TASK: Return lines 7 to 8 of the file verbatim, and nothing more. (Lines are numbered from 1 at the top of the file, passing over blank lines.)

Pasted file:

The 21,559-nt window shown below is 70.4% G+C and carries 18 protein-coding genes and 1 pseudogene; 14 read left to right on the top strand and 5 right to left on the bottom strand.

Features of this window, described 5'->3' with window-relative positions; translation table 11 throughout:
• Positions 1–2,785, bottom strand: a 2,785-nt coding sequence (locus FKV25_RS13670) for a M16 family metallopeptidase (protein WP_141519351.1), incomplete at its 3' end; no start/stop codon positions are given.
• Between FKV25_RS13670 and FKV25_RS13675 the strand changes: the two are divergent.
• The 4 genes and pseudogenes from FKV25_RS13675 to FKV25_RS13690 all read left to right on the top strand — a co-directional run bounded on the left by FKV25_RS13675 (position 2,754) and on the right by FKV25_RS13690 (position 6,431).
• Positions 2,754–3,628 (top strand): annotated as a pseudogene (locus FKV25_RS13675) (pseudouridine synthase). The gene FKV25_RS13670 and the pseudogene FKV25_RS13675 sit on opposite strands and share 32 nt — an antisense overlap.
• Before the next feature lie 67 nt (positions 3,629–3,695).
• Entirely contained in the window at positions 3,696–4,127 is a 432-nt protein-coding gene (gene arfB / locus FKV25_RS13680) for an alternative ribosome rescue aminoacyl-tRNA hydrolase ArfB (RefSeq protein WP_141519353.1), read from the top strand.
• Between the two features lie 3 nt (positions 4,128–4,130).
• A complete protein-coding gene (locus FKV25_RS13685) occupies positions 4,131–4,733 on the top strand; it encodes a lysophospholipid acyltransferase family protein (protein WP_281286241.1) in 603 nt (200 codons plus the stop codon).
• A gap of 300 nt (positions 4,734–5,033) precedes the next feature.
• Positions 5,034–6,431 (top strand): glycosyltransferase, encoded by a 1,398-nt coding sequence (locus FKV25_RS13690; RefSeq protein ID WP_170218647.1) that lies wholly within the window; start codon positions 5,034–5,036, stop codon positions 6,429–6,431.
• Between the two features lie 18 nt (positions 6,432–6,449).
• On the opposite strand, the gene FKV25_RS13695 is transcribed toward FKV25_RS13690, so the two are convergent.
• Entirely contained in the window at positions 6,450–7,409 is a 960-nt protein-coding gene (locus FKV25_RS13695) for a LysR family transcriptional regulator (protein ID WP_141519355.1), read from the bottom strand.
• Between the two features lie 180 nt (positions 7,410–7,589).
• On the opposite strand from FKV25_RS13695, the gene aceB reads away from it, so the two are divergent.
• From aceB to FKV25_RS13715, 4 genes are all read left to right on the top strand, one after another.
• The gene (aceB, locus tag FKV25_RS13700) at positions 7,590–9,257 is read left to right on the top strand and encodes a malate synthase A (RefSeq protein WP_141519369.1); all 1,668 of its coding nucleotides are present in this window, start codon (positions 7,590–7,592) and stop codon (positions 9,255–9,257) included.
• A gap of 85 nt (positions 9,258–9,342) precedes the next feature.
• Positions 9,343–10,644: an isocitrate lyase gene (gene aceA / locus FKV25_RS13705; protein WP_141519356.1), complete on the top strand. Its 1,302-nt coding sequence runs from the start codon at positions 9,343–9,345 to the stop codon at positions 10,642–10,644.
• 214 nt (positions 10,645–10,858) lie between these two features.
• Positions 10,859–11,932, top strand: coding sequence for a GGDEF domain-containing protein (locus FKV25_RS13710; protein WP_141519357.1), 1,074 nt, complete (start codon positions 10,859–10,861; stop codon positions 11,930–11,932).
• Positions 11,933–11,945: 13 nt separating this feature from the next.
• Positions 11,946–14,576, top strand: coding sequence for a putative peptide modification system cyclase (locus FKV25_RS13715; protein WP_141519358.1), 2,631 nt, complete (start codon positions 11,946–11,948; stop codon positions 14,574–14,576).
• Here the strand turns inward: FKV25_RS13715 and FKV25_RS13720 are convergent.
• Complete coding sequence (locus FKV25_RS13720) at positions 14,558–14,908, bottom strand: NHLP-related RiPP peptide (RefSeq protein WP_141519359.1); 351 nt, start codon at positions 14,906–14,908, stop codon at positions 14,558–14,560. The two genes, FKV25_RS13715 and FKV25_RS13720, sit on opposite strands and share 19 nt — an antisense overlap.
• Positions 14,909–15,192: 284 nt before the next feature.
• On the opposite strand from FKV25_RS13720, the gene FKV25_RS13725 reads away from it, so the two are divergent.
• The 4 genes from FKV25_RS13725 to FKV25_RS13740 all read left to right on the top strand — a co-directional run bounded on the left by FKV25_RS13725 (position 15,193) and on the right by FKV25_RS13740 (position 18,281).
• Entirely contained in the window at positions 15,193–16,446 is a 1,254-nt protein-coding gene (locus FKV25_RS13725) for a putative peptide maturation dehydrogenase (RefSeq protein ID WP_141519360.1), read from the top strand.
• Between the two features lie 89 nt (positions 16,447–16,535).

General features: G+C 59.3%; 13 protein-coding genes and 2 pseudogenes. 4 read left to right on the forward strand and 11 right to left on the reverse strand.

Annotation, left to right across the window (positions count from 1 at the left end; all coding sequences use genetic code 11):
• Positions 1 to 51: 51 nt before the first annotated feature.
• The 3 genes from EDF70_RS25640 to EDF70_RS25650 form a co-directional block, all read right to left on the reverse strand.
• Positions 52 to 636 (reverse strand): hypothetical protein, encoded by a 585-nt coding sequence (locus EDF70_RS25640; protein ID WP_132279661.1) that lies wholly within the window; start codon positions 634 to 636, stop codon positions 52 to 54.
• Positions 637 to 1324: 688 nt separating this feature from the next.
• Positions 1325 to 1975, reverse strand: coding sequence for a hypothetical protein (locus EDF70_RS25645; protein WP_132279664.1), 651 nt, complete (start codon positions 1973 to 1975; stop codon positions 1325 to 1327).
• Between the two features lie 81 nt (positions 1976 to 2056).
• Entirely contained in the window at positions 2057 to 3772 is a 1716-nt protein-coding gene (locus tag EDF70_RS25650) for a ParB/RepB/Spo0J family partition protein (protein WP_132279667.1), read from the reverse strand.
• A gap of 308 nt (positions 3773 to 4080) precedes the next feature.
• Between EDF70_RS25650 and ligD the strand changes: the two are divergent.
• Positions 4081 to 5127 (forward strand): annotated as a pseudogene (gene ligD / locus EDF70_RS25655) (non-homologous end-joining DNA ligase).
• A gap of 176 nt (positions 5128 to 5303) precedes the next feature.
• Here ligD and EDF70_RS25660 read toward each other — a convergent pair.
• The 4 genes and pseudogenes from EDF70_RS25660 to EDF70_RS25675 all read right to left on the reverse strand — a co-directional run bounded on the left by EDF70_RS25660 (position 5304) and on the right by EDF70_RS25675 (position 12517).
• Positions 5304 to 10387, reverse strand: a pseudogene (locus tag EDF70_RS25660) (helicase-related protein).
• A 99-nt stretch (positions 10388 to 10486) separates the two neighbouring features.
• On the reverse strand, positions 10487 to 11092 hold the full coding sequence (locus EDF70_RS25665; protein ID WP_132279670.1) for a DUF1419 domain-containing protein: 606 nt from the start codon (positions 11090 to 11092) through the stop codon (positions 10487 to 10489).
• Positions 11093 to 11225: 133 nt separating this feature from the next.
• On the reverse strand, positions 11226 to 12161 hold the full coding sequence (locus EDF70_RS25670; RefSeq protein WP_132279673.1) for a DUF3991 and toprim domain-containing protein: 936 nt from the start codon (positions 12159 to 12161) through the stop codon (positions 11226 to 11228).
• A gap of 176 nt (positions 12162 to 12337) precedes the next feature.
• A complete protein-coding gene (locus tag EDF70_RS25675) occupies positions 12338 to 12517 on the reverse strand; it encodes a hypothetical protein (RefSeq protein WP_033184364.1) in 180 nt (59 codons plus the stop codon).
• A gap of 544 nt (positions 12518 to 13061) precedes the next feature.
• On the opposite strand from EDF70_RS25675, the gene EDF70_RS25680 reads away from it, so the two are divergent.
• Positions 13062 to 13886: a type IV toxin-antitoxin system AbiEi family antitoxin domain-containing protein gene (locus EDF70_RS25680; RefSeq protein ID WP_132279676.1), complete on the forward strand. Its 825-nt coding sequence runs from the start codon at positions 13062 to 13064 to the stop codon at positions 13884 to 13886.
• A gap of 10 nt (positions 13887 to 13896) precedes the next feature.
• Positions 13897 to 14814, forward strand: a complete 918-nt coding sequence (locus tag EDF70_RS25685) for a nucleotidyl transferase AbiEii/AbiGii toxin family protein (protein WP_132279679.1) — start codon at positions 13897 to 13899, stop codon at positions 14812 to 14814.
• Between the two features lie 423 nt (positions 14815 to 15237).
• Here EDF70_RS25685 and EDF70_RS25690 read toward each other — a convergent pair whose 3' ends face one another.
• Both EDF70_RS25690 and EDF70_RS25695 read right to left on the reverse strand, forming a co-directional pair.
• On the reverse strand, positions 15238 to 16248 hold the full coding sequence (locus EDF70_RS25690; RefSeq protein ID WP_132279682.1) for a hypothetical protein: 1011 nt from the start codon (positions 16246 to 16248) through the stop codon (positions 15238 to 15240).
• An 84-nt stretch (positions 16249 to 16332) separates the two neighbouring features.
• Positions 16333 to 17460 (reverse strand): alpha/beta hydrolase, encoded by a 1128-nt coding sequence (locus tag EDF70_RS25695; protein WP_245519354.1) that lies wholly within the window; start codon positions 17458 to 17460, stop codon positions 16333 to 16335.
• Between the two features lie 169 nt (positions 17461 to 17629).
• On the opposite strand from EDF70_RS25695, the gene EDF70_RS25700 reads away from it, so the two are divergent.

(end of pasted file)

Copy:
• Before the next feature lie 67 nt (positions 3,629–3,695).
• Entirely contained in the window at positions 3,696–4,127 is a 432-nt protein-coding gene (gene arfB / locus FKV25_RS13680) for an alternative ribosome rescue aminoacyl-tRNA hydrolase ArfB (RefSeq protein WP_141519353.1), read from the top strand.